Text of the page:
The French have an expression “faire passer la mayone” or “make the mayonnaise happen” and it seems France is doing just that when it comes to tech innovation. Last week I was asked to co-host a Cognizant roundtable on Artificial Intelligence alongside our AI practice lead Bart Van Der Mark. An impressive roster of French clients and prospects turned out, keen to share stories and learn from one another and us about AI (i.e. where’s it happening; how fast; how to start etc.) What was particularly insightful for me was hearing about the bourgeoning French start-up scene and the appetite French investors are showing for it as new investment funds open up for big data, artificial intelligence and virtual reality (the new tech tricolour). The French economy is making some smart bets on its future.
The pace of start-up innovation in France is accelerating and the government has a hand in making it happen. Although many outside France bemoan its notorious labour inflexibility—and it is a problem—there are some strong currents running in the country’s favour. For one, the quality of its infrastructure is really world class—trains, planes, roads, high speed broadband—and its spread out evenly across the country, not concentrated on one region like London and the South East. Secondly, the dynamism of its STEM education system is world-class and the adaptability of the prestigious Grande Ecoles continue to turn out an impressive talent bank together with an ambitious, well-rounded leadership class. And one cannot discount the paternal French state which has moved swiftly to capture the opportunities from new technology that we’ve described many times.
Government policy has been ramped up in order to drive entrepreneurial energy into the economy and it seems to be working. Check out the funding initiatives like La French Tech where over the last thirty six months concerted attempts have been made to lower barriers to entry for French entrepreneurs. And many French cities like Montpellier, Toulouse, Grenoble or Lille are starting to morph into a French network of indigenous talent clusters that can boast their own local innovative eco-systems. The support that the government provides is a mix of marketing, financial support, regulatory reforms, and community-building that aims to deliver a shot of pastis to the nation’s start up economy and convince international investors to give France a fresh go. Budding start-ups are offered subsidised trips to the big tech events like CES in Las Vegas, or to Slush in Helsinki. Moreover, the French Tech Ticket has been designed to encourage international entrepreneurs to settle into the country and bring their IP, energy and innovative flair with them. This golden ticket offers a fast-track to residency, about €12K in cash as well as some free office space and discounted flights on Air France. There are new tax incentives alongside a significant reduction in the amount of red tape that entrepreneurs face when they launch a business. Moreover, the stain of bankruptcy has been somewhat restricted by only blacklisting for a single business failure. So fail fast but fail only once....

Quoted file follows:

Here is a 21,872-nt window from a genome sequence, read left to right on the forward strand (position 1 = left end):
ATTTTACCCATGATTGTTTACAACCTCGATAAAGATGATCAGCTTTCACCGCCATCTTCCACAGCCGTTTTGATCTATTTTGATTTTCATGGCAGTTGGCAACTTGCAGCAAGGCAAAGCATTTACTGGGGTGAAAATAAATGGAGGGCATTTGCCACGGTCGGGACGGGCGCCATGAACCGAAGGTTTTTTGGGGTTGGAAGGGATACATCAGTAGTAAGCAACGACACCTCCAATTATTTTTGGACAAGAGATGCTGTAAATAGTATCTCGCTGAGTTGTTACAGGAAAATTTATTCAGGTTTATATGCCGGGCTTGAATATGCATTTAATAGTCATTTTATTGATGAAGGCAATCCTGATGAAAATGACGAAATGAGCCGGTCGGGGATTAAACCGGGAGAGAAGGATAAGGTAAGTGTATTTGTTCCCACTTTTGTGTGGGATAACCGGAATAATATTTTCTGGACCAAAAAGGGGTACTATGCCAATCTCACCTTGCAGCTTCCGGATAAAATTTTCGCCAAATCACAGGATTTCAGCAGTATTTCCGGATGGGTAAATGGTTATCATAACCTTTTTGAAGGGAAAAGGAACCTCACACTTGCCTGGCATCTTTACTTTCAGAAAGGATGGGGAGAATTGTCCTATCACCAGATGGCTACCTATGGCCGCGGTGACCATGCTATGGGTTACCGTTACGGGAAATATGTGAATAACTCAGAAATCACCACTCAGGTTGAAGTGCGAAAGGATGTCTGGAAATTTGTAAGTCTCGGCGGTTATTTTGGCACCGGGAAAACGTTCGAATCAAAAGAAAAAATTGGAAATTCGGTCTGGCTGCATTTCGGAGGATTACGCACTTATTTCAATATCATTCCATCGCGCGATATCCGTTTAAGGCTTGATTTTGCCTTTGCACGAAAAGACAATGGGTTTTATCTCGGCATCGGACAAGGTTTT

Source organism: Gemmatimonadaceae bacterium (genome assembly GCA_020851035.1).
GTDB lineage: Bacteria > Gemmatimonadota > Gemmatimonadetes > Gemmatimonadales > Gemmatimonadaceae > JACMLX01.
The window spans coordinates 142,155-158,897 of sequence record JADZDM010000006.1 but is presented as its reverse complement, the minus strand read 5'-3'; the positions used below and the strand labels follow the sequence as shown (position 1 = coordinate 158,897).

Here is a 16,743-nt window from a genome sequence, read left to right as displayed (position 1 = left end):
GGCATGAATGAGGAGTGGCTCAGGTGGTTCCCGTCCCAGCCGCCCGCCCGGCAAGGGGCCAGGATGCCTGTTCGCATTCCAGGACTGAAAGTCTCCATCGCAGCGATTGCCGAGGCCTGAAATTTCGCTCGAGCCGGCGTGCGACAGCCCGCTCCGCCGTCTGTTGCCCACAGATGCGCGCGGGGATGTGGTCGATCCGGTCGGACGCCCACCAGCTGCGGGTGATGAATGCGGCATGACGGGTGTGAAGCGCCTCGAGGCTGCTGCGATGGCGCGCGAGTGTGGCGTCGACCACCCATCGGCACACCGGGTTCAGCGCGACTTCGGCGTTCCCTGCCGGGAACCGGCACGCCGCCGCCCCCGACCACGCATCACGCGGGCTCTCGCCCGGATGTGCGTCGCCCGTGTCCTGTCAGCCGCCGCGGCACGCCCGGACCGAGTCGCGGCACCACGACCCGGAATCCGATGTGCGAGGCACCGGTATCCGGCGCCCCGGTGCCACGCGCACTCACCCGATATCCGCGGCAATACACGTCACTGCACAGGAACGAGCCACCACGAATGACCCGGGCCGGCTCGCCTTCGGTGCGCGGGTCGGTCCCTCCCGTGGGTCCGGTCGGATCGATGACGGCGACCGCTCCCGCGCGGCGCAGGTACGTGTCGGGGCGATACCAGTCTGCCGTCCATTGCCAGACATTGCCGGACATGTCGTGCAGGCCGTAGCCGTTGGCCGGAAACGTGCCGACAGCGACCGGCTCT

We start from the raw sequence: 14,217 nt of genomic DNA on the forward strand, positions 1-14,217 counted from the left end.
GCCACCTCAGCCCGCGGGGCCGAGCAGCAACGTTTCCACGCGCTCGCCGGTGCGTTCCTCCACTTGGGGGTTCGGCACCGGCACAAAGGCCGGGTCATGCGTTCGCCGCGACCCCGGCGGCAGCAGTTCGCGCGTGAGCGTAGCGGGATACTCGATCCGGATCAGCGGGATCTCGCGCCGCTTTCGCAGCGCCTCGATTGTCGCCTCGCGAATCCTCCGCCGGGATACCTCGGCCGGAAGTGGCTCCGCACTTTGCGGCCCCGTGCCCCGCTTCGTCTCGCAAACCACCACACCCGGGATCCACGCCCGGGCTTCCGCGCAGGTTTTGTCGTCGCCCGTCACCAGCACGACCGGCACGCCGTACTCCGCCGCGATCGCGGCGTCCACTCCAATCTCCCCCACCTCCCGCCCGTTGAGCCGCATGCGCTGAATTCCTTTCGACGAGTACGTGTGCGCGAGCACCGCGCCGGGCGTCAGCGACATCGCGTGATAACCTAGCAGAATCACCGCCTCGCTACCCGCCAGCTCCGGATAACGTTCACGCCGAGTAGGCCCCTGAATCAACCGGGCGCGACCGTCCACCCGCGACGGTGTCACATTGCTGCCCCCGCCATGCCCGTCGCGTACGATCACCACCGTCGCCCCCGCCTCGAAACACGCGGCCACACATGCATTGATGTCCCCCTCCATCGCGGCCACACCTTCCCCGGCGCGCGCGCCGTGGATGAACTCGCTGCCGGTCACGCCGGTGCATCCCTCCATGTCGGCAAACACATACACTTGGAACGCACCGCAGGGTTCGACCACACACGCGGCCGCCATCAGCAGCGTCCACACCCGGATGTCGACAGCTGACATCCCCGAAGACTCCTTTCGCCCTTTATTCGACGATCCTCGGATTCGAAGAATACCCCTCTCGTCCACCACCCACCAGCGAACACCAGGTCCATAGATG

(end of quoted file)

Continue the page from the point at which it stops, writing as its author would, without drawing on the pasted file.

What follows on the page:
The ingredients for France’s tech future are clear. Good infrastructure, a highly educated workforce and a strong, top down commitment from the governing class to grow an entrepreneurial tech class across the country. It’s a no brainer when you think about it and it works at a company level too. But if you add to this recipe a dash je ne sais quoi from a certain fresh-faced mercurial president eager to reinvent France, and you can see the stirrings of a tech nation begin to form. Of course, there are still some structural issues that need to be resolved: One of the biggest is to do with growth and scale. If you grow a company larger than fifty people then any owner must jump through some onerous administrative/regulatory hoops to do with worker participation, worker councils etc. So any start-up hitting pay dirt works damn hard to restrict its scale beneath fifty people through complex subsidiary structures or outsourcing. It’s not a Gallic innovation killer but it came up a couple of times over conversation during our event and it will be fascinating to see if Macron can tackle it sooner rather than later. But I for one can’t wait to see how the French economy moves ahead.
PS. If we are going to talk about the French economy then we have to talk about French levels of productivity. Why? Well our British politicos love to beat us over the head with it. At the last count, the French are thirty percent more productive than their UK counterparts (thirty percent!) So for every hour of work the French do they get nearly a third more output? Put another way, the average French worker can stop work on Thursday lunch for le weekend and make the same amount of money as the Brits do toiling away until beer “o” clock on Friday. I am no economist but I did hear that these startling levels of French productivity signal the underlying issue of its labour inflexibility. The lowest productivity workers are not in the workforce while the high levels of investment taking place to replace expensive and unproductive workers with machines, computers and robots continues apace. So French productivity will look even better because take away the most unproductive workers and it’s easy to improve productivity; you don’t let them work. Not sure if that is the case...but suffice to say, that didn’t come up in the conversation in Paris.